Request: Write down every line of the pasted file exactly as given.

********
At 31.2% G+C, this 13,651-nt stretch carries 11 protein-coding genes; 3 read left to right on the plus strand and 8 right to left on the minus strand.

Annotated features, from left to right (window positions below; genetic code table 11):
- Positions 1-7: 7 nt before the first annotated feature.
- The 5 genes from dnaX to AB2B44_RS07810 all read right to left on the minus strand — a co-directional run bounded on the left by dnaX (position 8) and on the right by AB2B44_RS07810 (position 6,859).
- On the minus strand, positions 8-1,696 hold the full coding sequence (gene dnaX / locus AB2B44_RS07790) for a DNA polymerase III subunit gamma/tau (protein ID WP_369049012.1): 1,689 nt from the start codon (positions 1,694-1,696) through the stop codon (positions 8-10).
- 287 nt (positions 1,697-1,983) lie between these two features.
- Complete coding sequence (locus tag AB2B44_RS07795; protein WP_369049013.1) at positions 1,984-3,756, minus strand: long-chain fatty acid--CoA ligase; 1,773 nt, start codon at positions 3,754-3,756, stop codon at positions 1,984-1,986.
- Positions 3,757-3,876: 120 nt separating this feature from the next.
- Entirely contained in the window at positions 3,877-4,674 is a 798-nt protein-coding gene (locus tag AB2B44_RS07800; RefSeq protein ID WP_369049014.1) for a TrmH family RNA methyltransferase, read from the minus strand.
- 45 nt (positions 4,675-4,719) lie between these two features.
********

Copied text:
At 31.2% G+C, this 13,651-nt stretch carries 11 protein-coding genes; 3 read left to right on the plus strand and 8 right to left on the minus strand.

Annotated features, from left to right (window positions below; genetic code table 11):
- Positions 1-7: 7 nt before the first annotated feature.
- The 5 genes from dnaX to AB2B44_RS07810 all read right to left on the minus strand — a co-directional run bounded on the left by dnaX (position 8) and on the right by AB2B44_RS07810 (position 6,859).
- On the minus strand, positions 8-1,696 hold the full coding sequence (gene dnaX / locus AB2B44_RS07790) for a DNA polymerase III subunit gamma/tau (protein ID WP_369049012.1): 1,689 nt from the start codon (positions 1,694-1,696) through the stop codon (positions 8-10).
- 287 nt (positions 1,697-1,983) lie between these two features.
- Complete coding sequence (locus tag AB2B44_RS07795; protein WP_369049013.1) at positions 1,984-3,756, minus strand: long-chain fatty acid--CoA ligase; 1,773 nt, start codon at positions 3,754-3,756, stop codon at positions 1,984-1,986.
- Positions 3,757-3,876: 120 nt separating this feature from the next.
- Entirely contained in the window at positions 3,877-4,674 is a 798-nt protein-coding gene (locus tag AB2B44_RS07800; RefSeq protein ID WP_369049014.1) for a TrmH family RNA methyltransferase, read from the minus strand.
- 45 nt (positions 4,675-4,719) lie between these two features.